Others saw eclipses as an economic opportunity. As literacy rates rose in the eighteenth century, and as the intellectual waves of the Enlightenment spread more broadly, more and more people clambered to not only view, but also understand, eclipses. In previous centuries, astrological broadsides had advertised doom and gloom when a comet or eclipse was predicted. Cartographic publishers such as John Senex updated this genre by selling astronomical broadsides that included explanations of what eclipses were, how the solar system worked, and how to view an eclipse.
Senex published at least twelve such broadsides during his career. Of these, nine focused on eclipses of the sun or moon, two on general astronomical information, and one on the transits of Venus and Mercury. Four were written by William Whiston, four by Edmond Halley, and two by Thomas Wright. Senex used the prints to advertise his other wares; the broadsides sold for 6 pence to 2 shillings 6 pence, making them available to a wide swath of the reading public. Additionally, there were ephemeral objects, making them rare on the market and in institutional collections today.
The broadside is very rare. OCLC and Armitage locate a single example at Durham University Library, which was almost certainly the copy owned by Thomas Wright, who was born and lived his later life in County Durham.
John Senex (1678-1740) was one of the foremost mapmakers in England in the early eighteenth century. He was also a surveyor, globemaker, and geographer. As a young man, he was apprenticed to Robert Clavell, a bookseller. He worked with several mapmakers over the course of his career, including Jeremiah Seller and Charles Price. In 1728, Senex was elected as a Fellow of the Royal Society, a rarity for mapmakers. The Fellowship reflects his career-long association as engraver to the Society and publisher of maps by Edmund Halley, among other luminaries. He is best known for his English Atlas (1714), which remained in print until the 1760s. After his death in 1740 his widow, Mary, carried on the business until 1755. Thereafter, his stock was acquired by William Herbert and Robert Sayer (maps) and James Ferguson (globes).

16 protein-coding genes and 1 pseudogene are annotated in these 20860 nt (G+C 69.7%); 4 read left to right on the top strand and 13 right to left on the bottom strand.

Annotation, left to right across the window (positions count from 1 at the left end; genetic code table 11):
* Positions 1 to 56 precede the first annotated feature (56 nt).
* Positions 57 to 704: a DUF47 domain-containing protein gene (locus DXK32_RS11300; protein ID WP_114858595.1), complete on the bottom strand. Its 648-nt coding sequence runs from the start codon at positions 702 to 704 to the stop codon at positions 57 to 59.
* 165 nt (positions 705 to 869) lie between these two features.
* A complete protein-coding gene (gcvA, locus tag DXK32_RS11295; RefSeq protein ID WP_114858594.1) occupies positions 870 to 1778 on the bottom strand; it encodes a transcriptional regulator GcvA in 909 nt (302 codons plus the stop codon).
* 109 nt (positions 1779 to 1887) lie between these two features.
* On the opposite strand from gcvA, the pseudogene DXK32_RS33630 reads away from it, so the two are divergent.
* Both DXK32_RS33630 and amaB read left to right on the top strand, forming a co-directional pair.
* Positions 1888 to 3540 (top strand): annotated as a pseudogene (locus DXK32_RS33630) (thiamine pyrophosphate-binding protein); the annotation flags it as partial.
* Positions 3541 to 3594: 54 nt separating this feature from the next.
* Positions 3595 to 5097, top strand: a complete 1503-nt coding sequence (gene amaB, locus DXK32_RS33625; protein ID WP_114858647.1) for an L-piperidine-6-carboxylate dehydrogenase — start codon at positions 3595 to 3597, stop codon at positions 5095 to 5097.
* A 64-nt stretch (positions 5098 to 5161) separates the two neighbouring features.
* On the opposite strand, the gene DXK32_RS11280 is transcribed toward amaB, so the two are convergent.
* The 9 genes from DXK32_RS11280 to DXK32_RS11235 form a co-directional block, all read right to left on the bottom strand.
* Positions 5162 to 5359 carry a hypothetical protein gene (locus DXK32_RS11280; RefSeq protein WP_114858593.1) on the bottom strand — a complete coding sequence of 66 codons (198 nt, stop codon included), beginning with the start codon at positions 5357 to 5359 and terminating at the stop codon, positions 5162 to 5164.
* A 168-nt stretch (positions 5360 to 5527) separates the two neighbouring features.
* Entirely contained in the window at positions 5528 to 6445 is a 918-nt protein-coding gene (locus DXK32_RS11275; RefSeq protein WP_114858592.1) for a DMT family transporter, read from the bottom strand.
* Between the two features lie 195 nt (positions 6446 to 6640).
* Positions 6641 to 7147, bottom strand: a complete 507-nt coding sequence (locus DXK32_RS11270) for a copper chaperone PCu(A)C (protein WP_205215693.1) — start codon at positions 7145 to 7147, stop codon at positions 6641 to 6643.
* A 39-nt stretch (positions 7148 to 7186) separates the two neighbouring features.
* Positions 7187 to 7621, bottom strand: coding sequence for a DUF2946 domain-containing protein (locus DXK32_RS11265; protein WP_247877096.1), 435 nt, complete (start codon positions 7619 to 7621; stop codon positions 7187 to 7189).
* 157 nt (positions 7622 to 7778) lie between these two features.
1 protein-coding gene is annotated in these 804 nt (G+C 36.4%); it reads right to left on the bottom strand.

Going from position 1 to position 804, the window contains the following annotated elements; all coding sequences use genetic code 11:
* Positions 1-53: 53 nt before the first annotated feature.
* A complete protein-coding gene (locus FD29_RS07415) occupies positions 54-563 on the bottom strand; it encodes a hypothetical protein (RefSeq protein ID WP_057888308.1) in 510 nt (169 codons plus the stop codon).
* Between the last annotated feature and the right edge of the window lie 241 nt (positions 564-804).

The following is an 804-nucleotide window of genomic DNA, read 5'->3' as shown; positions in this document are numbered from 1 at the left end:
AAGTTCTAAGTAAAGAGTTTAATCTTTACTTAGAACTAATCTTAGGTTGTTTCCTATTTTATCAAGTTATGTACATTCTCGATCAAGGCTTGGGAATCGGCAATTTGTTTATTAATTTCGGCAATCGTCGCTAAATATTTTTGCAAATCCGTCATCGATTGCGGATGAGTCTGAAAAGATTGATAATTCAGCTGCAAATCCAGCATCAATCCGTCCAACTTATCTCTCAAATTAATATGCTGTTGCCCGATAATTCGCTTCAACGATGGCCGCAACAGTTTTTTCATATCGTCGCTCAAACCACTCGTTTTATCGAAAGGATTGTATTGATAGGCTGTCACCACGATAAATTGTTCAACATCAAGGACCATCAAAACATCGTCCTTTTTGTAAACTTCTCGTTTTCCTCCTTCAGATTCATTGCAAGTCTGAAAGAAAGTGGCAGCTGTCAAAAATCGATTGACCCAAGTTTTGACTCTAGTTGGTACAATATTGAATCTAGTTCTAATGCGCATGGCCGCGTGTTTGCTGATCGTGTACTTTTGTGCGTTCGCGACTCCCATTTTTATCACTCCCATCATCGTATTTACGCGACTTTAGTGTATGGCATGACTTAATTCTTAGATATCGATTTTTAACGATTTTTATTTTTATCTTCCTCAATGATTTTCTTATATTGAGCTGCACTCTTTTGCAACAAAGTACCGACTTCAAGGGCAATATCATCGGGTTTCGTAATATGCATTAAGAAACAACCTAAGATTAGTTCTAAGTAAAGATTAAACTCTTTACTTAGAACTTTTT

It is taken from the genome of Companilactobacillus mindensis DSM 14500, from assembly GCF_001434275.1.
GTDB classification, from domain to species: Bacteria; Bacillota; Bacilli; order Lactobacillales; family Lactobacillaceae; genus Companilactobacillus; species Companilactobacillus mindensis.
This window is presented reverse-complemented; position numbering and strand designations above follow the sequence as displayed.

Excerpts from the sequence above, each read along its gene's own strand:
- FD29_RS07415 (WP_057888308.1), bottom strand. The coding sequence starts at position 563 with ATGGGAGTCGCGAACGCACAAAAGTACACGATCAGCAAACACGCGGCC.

Thomas Wright (1711-1786) was a self-made man of science. He hailed from County Durham, the son of a carpenter. Due to a childhood speech impediment, he was taught mathematics rather than language and he proved to have an aptitude for the subject. As a teenager he was apprenticed to a clock and watchmaker, after which he traveled to London and Amsterdam to learn instrument making. At age twenty, he returned north to set up a navigation school and sell instruments.
Wright published a paper instrument, the Clavis pannautici, with Admiralty approval and he offered lectures in astronomy. However, his astronomical calculations remained amateur in nature and he was rejected from fellowship in the Royal Society in 1735. His most famous work is An Original Theory of the Universe, published in 1750, which included an impressive subscribers list which included many nobles. Despite doubts about his astronomical skills, Wright was the first to suggest the spiral shape of the Milky Way galaxy in this work. It was ignored by astronomers at the time.
Wright’s other major achievements were in garden design. While in Ireland in 1746-7, he planned at least fifteen gardens for rich patrons, while also tutoring in mathematics and astronomy. Later in life he rebuilt his childhood home as a Roman villa with a Gothic tower that was to be an observatory. This was never finished, but Wright’s astronomical publications were studied long after his death in 1786.